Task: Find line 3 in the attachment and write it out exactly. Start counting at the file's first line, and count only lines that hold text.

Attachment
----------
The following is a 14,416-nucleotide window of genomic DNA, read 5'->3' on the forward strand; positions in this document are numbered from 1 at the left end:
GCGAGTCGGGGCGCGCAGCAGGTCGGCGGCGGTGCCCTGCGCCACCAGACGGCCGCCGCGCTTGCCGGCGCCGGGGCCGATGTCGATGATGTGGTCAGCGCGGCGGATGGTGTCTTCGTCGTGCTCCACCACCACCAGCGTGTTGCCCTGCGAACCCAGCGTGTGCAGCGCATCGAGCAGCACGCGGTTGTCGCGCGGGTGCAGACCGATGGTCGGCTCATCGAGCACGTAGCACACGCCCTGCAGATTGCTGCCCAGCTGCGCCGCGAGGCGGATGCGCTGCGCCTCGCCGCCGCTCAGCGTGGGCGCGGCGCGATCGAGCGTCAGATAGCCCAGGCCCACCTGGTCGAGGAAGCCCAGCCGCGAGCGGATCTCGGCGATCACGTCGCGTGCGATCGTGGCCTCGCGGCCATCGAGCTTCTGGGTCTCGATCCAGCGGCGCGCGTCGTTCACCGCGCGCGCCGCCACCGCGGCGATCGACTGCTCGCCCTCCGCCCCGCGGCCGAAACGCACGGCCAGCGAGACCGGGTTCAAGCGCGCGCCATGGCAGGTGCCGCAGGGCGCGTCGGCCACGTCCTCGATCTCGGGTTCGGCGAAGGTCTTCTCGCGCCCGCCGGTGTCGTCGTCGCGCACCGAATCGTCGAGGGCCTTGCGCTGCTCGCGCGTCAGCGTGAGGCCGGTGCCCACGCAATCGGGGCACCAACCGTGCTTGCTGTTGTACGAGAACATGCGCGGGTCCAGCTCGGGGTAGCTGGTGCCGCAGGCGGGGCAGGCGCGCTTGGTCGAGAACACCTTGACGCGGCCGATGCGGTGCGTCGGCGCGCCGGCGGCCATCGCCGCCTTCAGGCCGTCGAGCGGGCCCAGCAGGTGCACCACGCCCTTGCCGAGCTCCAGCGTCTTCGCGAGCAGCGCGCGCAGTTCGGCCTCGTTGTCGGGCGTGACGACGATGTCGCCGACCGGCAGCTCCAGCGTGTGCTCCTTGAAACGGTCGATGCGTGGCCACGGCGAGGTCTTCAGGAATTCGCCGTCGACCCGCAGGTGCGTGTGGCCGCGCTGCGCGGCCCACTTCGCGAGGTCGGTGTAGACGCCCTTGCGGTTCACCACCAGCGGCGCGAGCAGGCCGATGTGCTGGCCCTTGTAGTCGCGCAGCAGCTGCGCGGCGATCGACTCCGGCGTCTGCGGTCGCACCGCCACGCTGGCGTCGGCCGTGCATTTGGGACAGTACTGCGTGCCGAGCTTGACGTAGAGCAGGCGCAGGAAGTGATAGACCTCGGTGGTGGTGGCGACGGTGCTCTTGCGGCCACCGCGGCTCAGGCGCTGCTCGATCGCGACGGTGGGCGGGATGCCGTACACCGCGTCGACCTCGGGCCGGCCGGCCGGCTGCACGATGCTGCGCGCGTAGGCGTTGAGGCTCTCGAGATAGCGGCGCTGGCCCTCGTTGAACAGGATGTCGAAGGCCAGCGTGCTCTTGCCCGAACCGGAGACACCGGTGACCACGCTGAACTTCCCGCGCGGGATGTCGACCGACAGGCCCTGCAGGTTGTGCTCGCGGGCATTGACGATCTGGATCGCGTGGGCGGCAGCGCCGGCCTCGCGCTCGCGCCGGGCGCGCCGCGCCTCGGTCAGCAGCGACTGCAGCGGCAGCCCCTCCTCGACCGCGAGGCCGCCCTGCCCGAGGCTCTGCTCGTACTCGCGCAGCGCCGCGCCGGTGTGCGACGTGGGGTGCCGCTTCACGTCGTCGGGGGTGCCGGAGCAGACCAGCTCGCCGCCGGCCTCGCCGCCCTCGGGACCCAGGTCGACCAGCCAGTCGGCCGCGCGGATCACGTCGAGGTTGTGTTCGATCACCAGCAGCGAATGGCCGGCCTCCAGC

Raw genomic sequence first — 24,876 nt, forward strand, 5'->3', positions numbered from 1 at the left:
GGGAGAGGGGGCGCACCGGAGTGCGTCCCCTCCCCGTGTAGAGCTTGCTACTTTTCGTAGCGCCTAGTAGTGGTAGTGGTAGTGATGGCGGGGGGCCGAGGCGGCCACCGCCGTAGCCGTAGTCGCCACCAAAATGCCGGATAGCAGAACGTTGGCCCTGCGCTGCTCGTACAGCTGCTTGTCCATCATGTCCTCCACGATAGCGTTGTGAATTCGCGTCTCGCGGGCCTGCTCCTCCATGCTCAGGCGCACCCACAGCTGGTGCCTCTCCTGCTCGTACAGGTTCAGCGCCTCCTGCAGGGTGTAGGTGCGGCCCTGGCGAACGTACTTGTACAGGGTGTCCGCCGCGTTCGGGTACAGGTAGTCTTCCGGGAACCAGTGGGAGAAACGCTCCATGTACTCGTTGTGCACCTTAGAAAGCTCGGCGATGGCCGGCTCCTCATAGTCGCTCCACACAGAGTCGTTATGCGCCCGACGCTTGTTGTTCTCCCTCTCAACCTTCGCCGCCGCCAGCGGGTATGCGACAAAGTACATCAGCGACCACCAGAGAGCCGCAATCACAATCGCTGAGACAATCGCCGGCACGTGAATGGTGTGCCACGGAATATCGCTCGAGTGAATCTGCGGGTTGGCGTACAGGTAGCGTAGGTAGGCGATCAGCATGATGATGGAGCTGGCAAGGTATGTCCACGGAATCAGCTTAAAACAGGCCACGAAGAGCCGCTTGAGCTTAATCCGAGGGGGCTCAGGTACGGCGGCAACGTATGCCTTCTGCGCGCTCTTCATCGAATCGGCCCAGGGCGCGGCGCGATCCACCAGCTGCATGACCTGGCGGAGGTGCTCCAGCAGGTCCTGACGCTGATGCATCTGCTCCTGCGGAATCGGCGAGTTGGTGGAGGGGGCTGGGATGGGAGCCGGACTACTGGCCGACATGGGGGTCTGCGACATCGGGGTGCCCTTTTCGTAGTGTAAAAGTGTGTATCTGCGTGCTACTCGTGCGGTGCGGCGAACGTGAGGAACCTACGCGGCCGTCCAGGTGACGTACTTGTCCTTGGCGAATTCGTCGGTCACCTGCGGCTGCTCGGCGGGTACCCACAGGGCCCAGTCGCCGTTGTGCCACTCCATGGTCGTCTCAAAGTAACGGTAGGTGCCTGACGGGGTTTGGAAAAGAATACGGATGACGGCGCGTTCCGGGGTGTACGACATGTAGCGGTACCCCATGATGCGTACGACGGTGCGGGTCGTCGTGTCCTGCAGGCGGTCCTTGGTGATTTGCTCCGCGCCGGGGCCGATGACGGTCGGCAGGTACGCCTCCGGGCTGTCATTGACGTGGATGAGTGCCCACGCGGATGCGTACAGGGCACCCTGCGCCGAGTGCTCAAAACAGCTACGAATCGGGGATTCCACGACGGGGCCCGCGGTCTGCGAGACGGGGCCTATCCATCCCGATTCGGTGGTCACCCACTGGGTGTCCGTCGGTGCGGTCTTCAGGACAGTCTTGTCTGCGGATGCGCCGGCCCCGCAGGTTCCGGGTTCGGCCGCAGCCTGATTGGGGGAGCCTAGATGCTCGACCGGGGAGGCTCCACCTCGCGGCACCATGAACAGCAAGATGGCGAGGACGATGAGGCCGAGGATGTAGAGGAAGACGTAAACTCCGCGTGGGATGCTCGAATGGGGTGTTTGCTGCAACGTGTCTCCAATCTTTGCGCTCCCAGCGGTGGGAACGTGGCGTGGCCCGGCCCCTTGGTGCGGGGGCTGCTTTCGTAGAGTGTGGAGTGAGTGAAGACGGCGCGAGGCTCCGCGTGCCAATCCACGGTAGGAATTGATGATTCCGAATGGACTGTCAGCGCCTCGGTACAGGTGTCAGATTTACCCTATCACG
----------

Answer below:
Raw genomic sequence first — 24,876 nt, forward strand, 5'->3', positions numbered from 1 at the left: